A few of my dates have had impeccable manners. Most weren’t brought up in a house of privilege. Some were taught how to treat a woman by their mothers. However, if their mother didn’t teach them, at some point they decided it was important to learn and practice chivalry.
What do I mean? Holding doors, holding the chair and seating a woman at a restaurant, opening the car door, helping put on and take off her coat, walking on the outside of the sidewalk, making sure she orders first, walking together instead of ahead. These aren’t big behaviors to learn and practice. However, I’ve noticed few men — even educated, successful, accomplished men — do any of them at all or if they do, it’s happenstance, not consistent.
Am I expecting too much? My women friends don’t think so. Nor do those who practice chivalry regularly. I love a gay friend escorting me to important events when I’m in between beaus, as he is the epitome of chivalrous.
So why don’t more men practice them, even if they are not with a woman they are interested in? Holding a chair for a coworker or standing when a gal pal walks into a meeting is over the top. But opening doors isn’t.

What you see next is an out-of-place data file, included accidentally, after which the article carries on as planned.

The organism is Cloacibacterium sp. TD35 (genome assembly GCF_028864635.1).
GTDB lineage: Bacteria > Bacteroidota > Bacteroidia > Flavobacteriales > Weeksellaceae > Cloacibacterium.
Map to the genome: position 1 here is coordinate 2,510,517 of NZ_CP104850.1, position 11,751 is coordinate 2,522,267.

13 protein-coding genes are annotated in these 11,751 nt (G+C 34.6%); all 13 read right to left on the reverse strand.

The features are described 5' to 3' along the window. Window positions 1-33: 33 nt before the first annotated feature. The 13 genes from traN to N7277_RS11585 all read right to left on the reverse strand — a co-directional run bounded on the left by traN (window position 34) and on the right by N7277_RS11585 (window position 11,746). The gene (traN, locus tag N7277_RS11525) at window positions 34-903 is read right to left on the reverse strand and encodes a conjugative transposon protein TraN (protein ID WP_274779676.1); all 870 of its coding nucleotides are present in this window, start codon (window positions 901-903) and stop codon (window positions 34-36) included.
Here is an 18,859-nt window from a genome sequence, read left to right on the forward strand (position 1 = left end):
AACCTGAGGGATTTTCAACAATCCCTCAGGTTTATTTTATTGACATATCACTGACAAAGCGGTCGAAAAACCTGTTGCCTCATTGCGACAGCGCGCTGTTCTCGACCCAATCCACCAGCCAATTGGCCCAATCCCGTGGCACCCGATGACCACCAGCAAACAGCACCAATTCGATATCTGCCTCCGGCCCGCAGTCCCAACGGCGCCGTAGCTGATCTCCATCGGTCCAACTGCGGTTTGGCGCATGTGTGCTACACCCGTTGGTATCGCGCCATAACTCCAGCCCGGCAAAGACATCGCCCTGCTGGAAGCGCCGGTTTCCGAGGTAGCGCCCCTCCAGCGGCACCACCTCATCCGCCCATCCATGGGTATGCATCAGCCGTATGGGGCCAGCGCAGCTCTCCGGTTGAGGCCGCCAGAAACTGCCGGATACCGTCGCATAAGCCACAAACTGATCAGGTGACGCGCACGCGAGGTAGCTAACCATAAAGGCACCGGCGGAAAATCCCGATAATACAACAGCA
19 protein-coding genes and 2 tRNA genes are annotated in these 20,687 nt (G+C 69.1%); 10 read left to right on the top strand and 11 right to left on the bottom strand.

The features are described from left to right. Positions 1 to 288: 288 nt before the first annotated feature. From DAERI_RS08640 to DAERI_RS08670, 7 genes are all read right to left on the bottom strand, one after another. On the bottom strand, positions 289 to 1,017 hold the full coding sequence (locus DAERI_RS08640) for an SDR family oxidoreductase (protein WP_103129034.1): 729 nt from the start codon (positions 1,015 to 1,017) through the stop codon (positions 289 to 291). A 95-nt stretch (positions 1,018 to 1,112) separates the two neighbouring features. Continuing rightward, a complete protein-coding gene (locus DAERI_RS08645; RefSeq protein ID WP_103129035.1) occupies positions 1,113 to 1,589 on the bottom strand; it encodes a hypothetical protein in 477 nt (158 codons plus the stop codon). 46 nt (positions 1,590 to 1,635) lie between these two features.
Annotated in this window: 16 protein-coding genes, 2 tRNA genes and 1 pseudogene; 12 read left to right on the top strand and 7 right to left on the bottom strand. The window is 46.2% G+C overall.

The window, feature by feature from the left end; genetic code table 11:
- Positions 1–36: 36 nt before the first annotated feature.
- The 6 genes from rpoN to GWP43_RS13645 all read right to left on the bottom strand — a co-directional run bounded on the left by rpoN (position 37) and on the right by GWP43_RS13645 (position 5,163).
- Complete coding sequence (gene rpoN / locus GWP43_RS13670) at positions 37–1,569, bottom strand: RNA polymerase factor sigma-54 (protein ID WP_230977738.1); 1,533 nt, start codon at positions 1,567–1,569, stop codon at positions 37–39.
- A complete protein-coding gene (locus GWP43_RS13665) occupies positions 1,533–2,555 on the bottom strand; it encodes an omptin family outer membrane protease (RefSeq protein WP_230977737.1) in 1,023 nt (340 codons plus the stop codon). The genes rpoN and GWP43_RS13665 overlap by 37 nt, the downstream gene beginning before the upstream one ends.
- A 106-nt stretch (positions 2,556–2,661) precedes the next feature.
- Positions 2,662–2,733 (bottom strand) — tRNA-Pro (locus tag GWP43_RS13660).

Are these hard behaviors to learn? Hardly. Carolyn Millet teaches classes on manners to 12-year-old boys. And she teaches the girls how to respond graciously.
I know sometimes women respond poorly to well-meaning chivalry. They confuse respectful manners with demeaning behaviors. I don’t. In fact, I think chivalry shows respect for a woman.
So how do we awaken the hibernating manners in a man? I employ the “catch him doing something right” technique. I always thank him when he opens the door, helps with my coat, etc. If I want him to help with my coat and he hasn’t in the past, I’ll gently hand him my coat as we’re leaving. Unless he’s really obtuse, he’ll get it. I tell him “I love it when you do chivalrous things. It makes me feel cherished.” Some get it. Others continue to hibernate. When they do awaken, they’ll find mating season is over.